Time Warner Inc.'s AOL online division said Thursday that some 5,000 workers, or about a quarter of its staff, would no longer be on its payroll within six months as part of a restructuring that includes selling its European Internet access businesses.
"At a company meeting this morning, Jon Miller (AOL's chief executive officer) told AOL's worldwide work force of 19,000 people that within six months, it was likely that around 5,000 employees would no longer be with the company," an AOL spokesman said on Thursday.
AOL said on Wednesday on a conference call that it has a new strategy to boost online advertising sales by offering its e-mail and other Web services for free. It said it would continue selling dial-up Internet access, but would no longer market those services.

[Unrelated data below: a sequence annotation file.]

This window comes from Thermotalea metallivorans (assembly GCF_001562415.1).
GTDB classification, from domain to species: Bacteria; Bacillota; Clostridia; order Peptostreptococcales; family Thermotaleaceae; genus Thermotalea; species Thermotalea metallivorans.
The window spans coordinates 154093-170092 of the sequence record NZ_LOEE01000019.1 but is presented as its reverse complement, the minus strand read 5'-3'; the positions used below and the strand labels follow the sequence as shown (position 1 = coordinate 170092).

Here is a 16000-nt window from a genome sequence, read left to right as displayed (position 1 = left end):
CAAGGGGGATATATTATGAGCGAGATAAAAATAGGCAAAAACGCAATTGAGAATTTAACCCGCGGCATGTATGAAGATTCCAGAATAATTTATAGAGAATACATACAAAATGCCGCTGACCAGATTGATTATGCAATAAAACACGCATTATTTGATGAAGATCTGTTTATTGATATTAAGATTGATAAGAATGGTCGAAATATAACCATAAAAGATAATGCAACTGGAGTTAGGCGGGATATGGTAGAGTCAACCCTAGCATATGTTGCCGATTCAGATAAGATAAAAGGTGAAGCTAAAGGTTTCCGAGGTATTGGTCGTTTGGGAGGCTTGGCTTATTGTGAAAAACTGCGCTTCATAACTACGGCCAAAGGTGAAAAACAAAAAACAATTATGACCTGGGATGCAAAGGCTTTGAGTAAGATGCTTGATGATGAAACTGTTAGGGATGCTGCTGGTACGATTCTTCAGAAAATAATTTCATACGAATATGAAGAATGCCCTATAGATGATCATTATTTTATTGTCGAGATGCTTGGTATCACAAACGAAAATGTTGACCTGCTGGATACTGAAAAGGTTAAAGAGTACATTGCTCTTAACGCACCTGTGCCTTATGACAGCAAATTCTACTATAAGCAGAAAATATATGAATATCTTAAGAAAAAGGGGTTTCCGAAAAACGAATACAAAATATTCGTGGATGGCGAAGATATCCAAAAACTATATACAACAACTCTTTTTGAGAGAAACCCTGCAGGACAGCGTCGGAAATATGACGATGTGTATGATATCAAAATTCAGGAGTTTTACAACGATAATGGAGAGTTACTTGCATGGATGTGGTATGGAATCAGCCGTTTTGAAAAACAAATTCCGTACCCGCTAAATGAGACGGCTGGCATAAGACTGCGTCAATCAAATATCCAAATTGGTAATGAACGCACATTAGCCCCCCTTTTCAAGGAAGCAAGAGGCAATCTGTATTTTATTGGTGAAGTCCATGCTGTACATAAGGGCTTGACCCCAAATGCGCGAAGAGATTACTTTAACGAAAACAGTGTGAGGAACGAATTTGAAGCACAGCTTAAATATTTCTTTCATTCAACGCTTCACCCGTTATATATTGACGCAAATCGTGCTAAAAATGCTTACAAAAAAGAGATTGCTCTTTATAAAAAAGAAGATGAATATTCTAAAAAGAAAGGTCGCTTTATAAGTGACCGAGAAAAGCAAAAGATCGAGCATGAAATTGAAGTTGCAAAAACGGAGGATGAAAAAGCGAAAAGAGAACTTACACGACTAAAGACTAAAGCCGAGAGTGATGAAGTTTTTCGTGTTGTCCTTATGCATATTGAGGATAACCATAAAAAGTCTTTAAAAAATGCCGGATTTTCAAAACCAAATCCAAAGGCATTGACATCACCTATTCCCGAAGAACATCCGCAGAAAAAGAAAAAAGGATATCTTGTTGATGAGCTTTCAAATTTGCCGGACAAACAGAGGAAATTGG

The one-time king of the online world said it expects to book restructuring charges of up to $350 million by the end of 2007. It also plans to cut more than $1 billion in operating expenses in 2007.
AOL, which said during the call that it expected to reach deals to sell its European Internet access businesses by the autumn, employs about 3,000 people in its access business in Europe, said one source who was on the call and asked not to be named.
AOL said on Wednesday that it entered into exclusive negotiations to sell its France-based access business with Neuf Cegetel, France's second-largest fixed-line telecoms provider. The deal could fetch about $384.1 million, sources have said.
Sources have said that AOL is in discussions in Britain with a round of bidders including BSkyB, Carphone Warehouse, and France Telecom's Orange unit to sell its access business in Britain.
Bidders for AOL's German unit include Versatel, freenet.de, United Internet, Telecom Italia , and KPN, several sources close to the sale process have said.
Other employees affected by the restructuring are likely to be workers who market the Internet service business and customer service representatives, said one source with knowledge of the plans.